Michonne, meanwhile, is a bit of a disappointment. She's badass, sure, decapitating her zombie pets without hesitation, but she didn't do much more than glower. How many times did she ask for their weapons back. Like, six? The writers are planting the seed for a little pathos--clearly she had some sort of attachment to her zombie bodyguards--but so far, she's not much more than a nod to the fans. She's this show's boomstick--awesome for the sake of itself, and not yet much more than that. 

And a couple of moments felt forced. The conversation between Andrea and The Lady Who Carries the Town's Clipboard seemed to be geared toward a bigger idea, about the moral compromises we make so our leaders can protect us, but it's glossed over way before the point is made. And then there was the awkward breakfast between the Governor, his friend, Michonne and Andrea. The tension was more assumed than earned. Sure, they're all feeling each other out, but those dramatic pauses were a little absurd, and I'm pretty sure they weren't meant to be absurd. 

These things aside, it was another strong episode. When Andrea told Merle about the farm, it was a nice reminder of how far along the show has come: no more whiny people complaining, more character study against the backdrop of a zombie apocalypse. And this season is only three episodes in, so it's still moving through a lot of scene setting. I'm looking forward to seeing what happens when things start to veer out of control.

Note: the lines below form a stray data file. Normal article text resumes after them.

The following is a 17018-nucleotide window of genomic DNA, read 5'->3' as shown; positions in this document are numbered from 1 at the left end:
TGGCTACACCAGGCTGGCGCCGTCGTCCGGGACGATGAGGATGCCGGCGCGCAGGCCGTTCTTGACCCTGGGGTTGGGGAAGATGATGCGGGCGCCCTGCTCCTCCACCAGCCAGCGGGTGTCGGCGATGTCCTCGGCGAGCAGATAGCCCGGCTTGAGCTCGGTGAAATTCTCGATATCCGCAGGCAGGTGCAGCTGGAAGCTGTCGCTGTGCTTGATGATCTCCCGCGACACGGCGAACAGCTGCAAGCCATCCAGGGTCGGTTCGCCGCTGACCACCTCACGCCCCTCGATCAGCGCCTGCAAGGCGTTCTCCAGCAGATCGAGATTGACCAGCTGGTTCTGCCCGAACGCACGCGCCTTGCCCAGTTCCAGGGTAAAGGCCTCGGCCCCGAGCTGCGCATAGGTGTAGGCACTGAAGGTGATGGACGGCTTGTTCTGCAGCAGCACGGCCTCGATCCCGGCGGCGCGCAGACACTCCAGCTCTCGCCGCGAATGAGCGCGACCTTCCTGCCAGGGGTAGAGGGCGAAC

Other observations:

  • Random comment from my wife: "I like Merle's knife arm almost as much as Rose McGowan's gun leg." 
  • In case anyone else was wondering, the Governor's scientist guy was played by Dallas Roberts. It was really bugging me, because I knew I'd seen him in a hundred other things. He's just one of those actors. 
  • Michonne's sword. I want one. 
  • I commend the showrunners for making Woodbury feel like a real place, and not just a goofy set. AMC is clearly dumping some money into this show. 

Badass Award:

  • Merle, for being Merle. 
  • The Governor, for taking the front line on an assault against an entire military convoy. 
  • Michonne, for zombie head slicing. 

So what was good? What was bad? What did you like? What didn't you like? Vote for your pick for badass of the week, and discuss the episode down in the comments!

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Comments

Renee Miller's picture
Renee Miller from Tweed, Ontario is reading The Wolf Gift October 29, 2012 - 7:52am

I think you summed it up rather well. I love the Governor character, but Merle is irking me a little because I'm not sure which way he'll go. I guess that's a good thing, with the tension and whatnot that the uncertainty creates. I wish Andrea would do something other than whine and look thoughtful or tormented. I did not like Michonne's character in this episode. While they might be foreshadowing something, her entire demeanor and the repeated "give me my weapons back" made me wish someone would just lop off her head and stick her in the Governor's zombie room so I don't have to endure another stony silence that does nothing to further anything.